Unions have a fight on their hands
By Ian Hodson, President, BFAWU
Working people and those who feel disenfranchised have traditionally been able to turn to Trade Unions for help, assistance and collective strength.
Over the years, Trade Unions have used their collectivism to improve pay, terms and conditions and health and safety in the workplace.
Trade Unions had the ability to grind the country to a halt and even topple governments if they were in the mood. Wherever you see positive social changes and improved working conditions throughout UK history, you will more often than not find Trade Unions.
Indeed, had it not been for the BFAWU, bakers would still be wheezing away in cellar bakeries and no-one would be aware of baker’s asthma or mesothelioma.
Unions were once the scourge of the rich and powerful and served to retain a credible social balance, whilst preventing widening gulfs in pay between those at the top of the pay-scale and those at the bottom.
Since Margaret Thatcher’s war on Trade Unions during the 1980s, the Labour Movement has had so many restrictions placed on it that have led to a fall in membership and a neutering of it’s original strength.
That being said, despite some of the worst and most draconian anti-Union legislation in Europe, the Trade Union Movement in the UK can still boast membership of around six million workers and is still a formidable, if not unstoppable outfit when mobilised.
In recent years, it has been Trade Unions that have helped bring about the national minimum wage with improvements to maternity/paternity legislation along with a number of improvements to workplace safety.
However, despite being a force for good, Trade Unions are still under threat. During thirteen years of power and a fair reliance on Trade Union money, the last Labour government did not reverse one piece of anti-trade Union legislation.
The still active Blairite faction of the Labour Party would like to see the influence of Trade Unions done away with altogether. Having already taken considerable steps with the removal of Clause IV and the introduction of one member, one vote, the right wing, careerist element of the party now want to finish the job, which is why Jeremy Corbyn’s candidature for the Labour leadership has been attacked as much as it has by that section of the party.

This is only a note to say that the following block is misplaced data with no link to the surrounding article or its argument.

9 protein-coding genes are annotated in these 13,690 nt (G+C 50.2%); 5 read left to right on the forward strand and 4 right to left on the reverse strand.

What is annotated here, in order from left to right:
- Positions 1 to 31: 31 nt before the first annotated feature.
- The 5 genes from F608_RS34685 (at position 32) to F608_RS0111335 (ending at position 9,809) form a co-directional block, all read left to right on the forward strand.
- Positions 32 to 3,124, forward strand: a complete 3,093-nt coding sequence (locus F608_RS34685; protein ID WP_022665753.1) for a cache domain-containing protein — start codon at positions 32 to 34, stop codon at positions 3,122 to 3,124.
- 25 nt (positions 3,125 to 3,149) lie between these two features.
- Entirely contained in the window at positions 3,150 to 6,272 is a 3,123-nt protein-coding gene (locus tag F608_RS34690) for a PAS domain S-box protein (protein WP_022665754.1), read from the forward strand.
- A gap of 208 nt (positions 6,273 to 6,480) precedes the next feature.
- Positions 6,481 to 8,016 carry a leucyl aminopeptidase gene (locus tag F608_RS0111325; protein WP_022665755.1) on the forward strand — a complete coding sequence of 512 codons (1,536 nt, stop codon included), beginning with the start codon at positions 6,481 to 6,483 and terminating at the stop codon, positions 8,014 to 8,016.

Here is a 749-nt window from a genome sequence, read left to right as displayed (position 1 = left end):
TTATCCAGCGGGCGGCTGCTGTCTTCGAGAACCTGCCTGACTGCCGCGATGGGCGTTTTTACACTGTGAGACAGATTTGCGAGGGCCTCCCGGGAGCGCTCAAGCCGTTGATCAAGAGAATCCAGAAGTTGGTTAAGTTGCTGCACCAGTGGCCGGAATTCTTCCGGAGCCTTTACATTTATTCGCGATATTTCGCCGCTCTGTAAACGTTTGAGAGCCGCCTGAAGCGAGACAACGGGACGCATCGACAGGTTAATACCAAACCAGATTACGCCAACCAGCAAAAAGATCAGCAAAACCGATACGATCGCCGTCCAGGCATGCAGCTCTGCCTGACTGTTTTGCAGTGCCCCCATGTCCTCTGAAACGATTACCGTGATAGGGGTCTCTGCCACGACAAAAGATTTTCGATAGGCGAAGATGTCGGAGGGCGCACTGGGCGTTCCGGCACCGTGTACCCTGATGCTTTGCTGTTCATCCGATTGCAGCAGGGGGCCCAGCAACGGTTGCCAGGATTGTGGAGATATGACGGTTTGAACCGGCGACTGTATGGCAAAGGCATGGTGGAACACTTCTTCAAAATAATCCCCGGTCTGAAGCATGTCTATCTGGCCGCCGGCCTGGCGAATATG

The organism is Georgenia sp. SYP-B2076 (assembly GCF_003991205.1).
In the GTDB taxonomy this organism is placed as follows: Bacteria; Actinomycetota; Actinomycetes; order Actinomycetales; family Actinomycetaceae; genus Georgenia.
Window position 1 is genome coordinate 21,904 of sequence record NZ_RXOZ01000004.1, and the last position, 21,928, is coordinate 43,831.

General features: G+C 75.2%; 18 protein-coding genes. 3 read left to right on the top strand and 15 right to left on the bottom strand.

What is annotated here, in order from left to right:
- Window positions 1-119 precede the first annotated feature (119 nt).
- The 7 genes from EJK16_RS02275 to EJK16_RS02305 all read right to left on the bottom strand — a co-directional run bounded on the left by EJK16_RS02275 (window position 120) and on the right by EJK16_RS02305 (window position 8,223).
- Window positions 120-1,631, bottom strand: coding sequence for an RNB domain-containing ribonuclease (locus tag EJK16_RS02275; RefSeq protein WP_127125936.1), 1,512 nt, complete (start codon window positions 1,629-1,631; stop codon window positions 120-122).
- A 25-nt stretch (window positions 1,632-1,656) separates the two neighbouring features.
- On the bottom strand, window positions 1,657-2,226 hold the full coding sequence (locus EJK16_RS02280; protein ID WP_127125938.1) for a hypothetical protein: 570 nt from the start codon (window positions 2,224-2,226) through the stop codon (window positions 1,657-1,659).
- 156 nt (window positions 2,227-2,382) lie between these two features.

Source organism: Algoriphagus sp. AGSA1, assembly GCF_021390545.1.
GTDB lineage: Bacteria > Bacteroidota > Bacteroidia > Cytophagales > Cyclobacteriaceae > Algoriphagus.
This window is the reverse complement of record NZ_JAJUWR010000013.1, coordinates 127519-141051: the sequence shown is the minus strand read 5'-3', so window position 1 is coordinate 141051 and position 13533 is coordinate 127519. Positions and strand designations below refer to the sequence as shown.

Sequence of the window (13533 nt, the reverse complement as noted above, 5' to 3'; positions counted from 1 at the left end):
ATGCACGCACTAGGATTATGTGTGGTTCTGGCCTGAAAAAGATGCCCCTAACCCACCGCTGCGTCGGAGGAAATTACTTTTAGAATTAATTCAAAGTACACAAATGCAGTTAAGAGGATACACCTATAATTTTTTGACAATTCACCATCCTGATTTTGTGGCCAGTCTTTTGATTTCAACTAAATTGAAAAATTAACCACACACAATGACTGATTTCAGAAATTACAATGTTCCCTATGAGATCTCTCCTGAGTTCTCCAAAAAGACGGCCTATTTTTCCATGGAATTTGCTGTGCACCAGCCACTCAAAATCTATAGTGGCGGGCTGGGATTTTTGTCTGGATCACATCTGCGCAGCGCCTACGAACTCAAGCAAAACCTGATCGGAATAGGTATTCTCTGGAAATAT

If being faced with opposition by the very political organisation that they created and still fund/support wasn’t enough, Unions now have another fight on their hands by way of the government’s proposed Trade Union Bill.
I’m not sure that people really understand how far reaching this piece of legislation actually is and what its implications are. In a nutshell, the Trade Union Bill will make the UK one of the most extreme and right wing countries in the world.
It will take working people back to the Victorian master and servant days of the workhouse. This piece of legislation is aimed solely at preventing workers from exercising their basic, hard fought human rights within the workplace.
The attacks in this new bill go further than anyone would have deemed possible. Measures include banning Unions from using social media during the lead-up to any industrial action and forcing strikers to carry identification, whilst allowing employers to use agency labour to cover striking workers and cross their pickets.
The bill also gives employers the freedom to use the police in their favour, thus forcing them to take sides and wreck any community respect and trust they may have had.
That’s if Unions ever get as far as achieving a mandate for industrial action. The Trade Union Bill will ensure that a turnout threshold must be reached in order to secure a mandate. Given the fact that Unions are unable to hold workplace or online ballots, it will make any strike action virtually impossible.
This legislation is being proposed because of fear. If Unions were as weak and toothless as people claim, this bill wouldn’t be anywhere near the table.
The reality is that despite so much anti-Union regulation already in place, the powers that be are still afraid and intimidated by the collective strength that Unions possess.
This strength is also at odds with the big business interests that bankroll and fuel the Conservative Party. Make no mistake; no focus group, no march, no rally, no demonstration and no petition will persuade this government to change course and the Labour Party certainly can’t be trusted to oppose it effectively.
The TUC’s annual sponsored walks around London and snappy soundbites have not and will not give David Cameron and co any pause for thought whatsoever. We need to put our resources and finances not into marches and hiring coaches for a great day out in the capital, but loading up our respective strike funds instead.
In order to break this vindictive, de-humanising bill, the Trade Union needs to be prepared to take direct action and even cross a few lines if necessary.
If the Labour Movement does not come together on this and use its collective power, ordinary people in this country will have no choice but to kiss goodbye to civil liberty and human rights and say hello to the pariah state.